L: Oh very good, me too. And it’s one that I really like to use as an example because most people love sweet potato. Even if you’re not a fan of sweet potato as I’m suggesting these ideas that’s thinking about maybe you know pumpkin or some other delightful vegetable, but every time the oven is on, if you could be thinking about roasting something for example like a sweet potato, it then allows you to … I mean for the next couple of nights or something like that you really don’t have to worry about going to huge lengths to put together delicious tasty meals when you are so time poor.
K: Right. So if you pre-roasted this sweet potato or whatever you want to roast pumpkin or whatever, you’ve got this lovely roast potato cool down, put in the fridge.
K: So you’re saying that because you have this on hand. I mean what can we do with a sweet potato because a few of our listeners might be thinking, “Well I’m not gonna have a meal with just like sweet potato.”
L: Exactly. So I guess one of the first things I will do is suggesting a really looking at creativity with a salad. So you know for example we know the basic ideas, you can do sweet potato salad with you know some baby spinach red, onion. You could add a little bit of interest to it by topping some peas.
L: Adding in some other fruits or flavors like you know seed, pumpkin seeds or a sunflower seeds
L: Bean into that as well. Add a bit of protein to that. You can do something like a pan fried halloumi or some sort of salmon or something like that, just to add a little bit of interest because then all you’re doing is just assembling and that is a quick meal… You might have some cooked fish but a pan fried halloumi will literally will take five minutes.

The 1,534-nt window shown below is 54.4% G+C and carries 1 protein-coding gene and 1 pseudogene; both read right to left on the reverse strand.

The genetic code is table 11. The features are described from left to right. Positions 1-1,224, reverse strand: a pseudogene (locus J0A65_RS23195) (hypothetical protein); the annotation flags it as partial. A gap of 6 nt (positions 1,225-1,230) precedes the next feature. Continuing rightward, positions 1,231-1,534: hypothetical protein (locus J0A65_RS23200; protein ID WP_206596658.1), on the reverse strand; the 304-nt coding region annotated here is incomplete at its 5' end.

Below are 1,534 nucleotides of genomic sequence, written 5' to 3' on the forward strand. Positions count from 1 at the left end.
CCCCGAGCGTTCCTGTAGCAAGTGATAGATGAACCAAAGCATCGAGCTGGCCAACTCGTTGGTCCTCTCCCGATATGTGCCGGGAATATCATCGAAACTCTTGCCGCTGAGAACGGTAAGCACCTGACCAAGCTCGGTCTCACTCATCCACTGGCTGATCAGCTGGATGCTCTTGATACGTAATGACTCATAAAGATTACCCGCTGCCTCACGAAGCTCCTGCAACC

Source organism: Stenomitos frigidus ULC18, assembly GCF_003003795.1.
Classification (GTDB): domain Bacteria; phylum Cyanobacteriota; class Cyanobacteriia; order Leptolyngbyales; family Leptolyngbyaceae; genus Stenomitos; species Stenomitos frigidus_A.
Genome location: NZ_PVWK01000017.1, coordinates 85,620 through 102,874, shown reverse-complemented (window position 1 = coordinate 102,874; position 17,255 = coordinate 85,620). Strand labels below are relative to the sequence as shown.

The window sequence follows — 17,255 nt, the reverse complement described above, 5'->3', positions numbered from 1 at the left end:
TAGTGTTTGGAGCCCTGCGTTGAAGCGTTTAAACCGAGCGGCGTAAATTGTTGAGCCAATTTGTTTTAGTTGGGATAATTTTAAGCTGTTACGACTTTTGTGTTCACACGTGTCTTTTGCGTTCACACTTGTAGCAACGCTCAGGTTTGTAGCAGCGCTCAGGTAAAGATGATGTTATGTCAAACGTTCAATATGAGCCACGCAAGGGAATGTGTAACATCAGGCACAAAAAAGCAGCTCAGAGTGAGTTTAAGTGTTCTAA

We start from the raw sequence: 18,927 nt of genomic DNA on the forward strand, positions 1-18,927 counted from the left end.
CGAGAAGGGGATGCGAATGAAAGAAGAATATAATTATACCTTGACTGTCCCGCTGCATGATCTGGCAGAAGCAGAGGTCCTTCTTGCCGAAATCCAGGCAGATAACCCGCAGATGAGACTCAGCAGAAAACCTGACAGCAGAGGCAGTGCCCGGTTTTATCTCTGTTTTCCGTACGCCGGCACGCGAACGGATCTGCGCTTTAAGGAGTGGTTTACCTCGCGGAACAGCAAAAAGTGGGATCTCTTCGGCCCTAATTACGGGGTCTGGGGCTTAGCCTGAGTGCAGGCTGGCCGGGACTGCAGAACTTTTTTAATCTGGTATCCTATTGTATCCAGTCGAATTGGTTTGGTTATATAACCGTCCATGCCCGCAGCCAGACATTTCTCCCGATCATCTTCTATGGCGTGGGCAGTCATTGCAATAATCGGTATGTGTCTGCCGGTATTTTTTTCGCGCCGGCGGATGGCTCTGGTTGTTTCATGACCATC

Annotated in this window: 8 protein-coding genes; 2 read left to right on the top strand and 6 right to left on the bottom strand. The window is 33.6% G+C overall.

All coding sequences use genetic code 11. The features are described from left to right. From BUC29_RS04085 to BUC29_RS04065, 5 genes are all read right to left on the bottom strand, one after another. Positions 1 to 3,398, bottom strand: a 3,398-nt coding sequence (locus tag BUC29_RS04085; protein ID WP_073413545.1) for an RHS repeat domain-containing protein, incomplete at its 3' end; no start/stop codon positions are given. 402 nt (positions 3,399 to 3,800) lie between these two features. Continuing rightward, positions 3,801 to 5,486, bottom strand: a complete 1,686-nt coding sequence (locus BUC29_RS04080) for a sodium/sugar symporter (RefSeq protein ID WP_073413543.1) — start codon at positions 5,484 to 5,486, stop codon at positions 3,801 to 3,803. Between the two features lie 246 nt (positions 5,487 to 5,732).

K: I’m getting hungry just thinking about it.
L: I know.
K: Okay, that’s really great advice. So yeah, you can do so many things like you said and salads can be quite a hearty meal as well especially if you bulk it up with a lot of like you said protein, things like that. Now what about leftovers? You know some people would take their leftovers for lunch. But if you’re anything like myself I can’t really eat, I don’t want to waste food so I normally just put in the fridge but leftovers – having the same thing two days in a row even a little bit boring. What can we do with leftovers? You’ve got some tips and principles for such dilemmas.
L: Oh I love leftovers. And I have to confess that, I don’t tend to use the “L” word, for I don’t like to say leftovers because leftovers our the concept is totally underrated and I can’t well very much my mission in life is to help people see how we can look at leftovers in a brand new way because one of the most startling statistics is we are the nation in Australia waste $2.8B, so that’s billion dollars every single year in food waste. Okay, just on leftovers and it’s not even fruits and vegetables, it’s a whole other …
K: On leftovers? Yes, because I think that’s shameful which something like if you put that in to people’s perspective I think it’s between 30-40% of your shopping a week which is a lot.